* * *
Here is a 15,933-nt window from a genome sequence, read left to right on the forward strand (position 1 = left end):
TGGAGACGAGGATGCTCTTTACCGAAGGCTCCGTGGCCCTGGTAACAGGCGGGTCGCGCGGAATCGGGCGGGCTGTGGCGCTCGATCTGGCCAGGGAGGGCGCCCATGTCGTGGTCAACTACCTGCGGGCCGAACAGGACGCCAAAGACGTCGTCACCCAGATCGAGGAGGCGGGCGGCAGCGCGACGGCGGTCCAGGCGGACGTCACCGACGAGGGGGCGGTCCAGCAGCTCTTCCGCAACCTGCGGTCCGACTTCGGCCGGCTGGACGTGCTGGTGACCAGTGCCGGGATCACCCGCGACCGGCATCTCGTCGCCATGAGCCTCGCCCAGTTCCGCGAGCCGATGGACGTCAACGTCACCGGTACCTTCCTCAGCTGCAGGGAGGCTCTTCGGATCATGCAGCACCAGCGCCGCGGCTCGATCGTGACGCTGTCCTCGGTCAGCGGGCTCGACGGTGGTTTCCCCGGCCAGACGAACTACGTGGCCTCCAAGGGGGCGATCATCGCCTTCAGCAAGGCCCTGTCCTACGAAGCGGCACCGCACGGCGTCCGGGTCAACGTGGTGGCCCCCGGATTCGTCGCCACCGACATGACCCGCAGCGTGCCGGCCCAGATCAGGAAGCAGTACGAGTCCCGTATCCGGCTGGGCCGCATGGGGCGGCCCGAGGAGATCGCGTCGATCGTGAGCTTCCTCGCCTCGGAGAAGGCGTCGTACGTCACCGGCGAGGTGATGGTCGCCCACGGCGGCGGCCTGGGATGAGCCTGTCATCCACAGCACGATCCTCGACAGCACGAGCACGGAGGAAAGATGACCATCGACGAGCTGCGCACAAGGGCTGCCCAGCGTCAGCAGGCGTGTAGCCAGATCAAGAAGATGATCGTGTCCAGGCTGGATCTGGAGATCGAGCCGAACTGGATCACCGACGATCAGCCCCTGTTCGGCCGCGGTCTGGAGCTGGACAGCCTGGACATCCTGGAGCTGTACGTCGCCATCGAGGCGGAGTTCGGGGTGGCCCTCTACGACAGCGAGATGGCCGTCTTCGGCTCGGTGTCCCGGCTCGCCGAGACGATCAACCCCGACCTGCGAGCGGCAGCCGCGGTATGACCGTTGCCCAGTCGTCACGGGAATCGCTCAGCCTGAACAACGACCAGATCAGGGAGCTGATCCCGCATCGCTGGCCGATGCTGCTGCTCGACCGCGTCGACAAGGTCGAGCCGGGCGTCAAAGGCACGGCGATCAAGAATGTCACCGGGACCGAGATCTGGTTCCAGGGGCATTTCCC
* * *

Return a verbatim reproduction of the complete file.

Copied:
Here is a 15,933-nt window from a genome sequence, read left to right on the forward strand (position 1 = left end):
TGGAGACGAGGATGCTCTTTACCGAAGGCTCCGTGGCCCTGGTAACAGGCGGGTCGCGCGGAATCGGGCGGGCTGTGGCGCTCGATCTGGCCAGGGAGGGCGCCCATGTCGTGGTCAACTACCTGCGGGCCGAACAGGACGCCAAAGACGTCGTCACCCAGATCGAGGAGGCGGGCGGCAGCGCGACGGCGGTCCAGGCGGACGTCACCGACGAGGGGGCGGTCCAGCAGCTCTTCCGCAACCTGCGGTCCGACTTCGGCCGGCTGGACGTGCTGGTGACCAGTGCCGGGATCACCCGCGACCGGCATCTCGTCGCCATGAGCCTCGCCCAGTTCCGCGAGCCGATGGACGTCAACGTCACCGGTACCTTCCTCAGCTGCAGGGAGGCTCTTCGGATCATGCAGCACCAGCGCCGCGGCTCGATCGTGACGCTGTCCTCGGTCAGCGGGCTCGACGGTGGTTTCCCCGGCCAGACGAACTACGTGGCCTCCAAGGGGGCGATCATCGCCTTCAGCAAGGCCCTGTCCTACGAAGCGGCACCGCACGGCGTCCGGGTCAACGTGGTGGCCCCCGGATTCGTCGCCACCGACATGACCCGCAGCGTGCCGGCCCAGATCAGGAAGCAGTACGAGTCCCGTATCCGGCTGGGCCGCATGGGGCGGCCCGAGGAGATCGCGTCGATCGTGAGCTTCCTCGCCTCGGAGAAGGCGTCGTACGTCACCGGCGAGGTGATGGTCGCCCACGGCGGCGGCCTGGGATGAGCCTGTCATCCACAGCACGATCCTCGACAGCACGAGCACGGAGGAAAGATGACCATCGACGAGCTGCGCACAAGGGCTGCCCAGCGTCAGCAGGCGTGTAGCCAGATCAAGAAGATGATCGTGTCCAGGCTGGATCTGGAGATCGAGCCGAACTGGATCACCGACGATCAGCCCCTGTTCGGCCGCGGTCTGGAGCTGGACAGCCTGGACATCCTGGAGCTGTACGTCGCCATCGAGGCGGAGTTCGGGGTGGCCCTCTACGACAGCGAGATGGCCGTCTTCGGCTCGGTGTCCCGGCTCGCCGAGACGATCAACCCCGACCTGCGAGCGGCAGCCGCGGTATGACCGTTGCCCAGTCGTCACGGGAATCGCTCAGCCTGAACAACGACCAGATCAGGGAGCTGATCCCGCATCGCTGGCCGATGCTGCTGCTCGACCGCGTCGACAAGGTCGAGCCGGGCGTCAAAGGCACGGCGATCAAGAATGTCACCGGGACCGAGATCTGGTTCCAGGGGCATTTCCC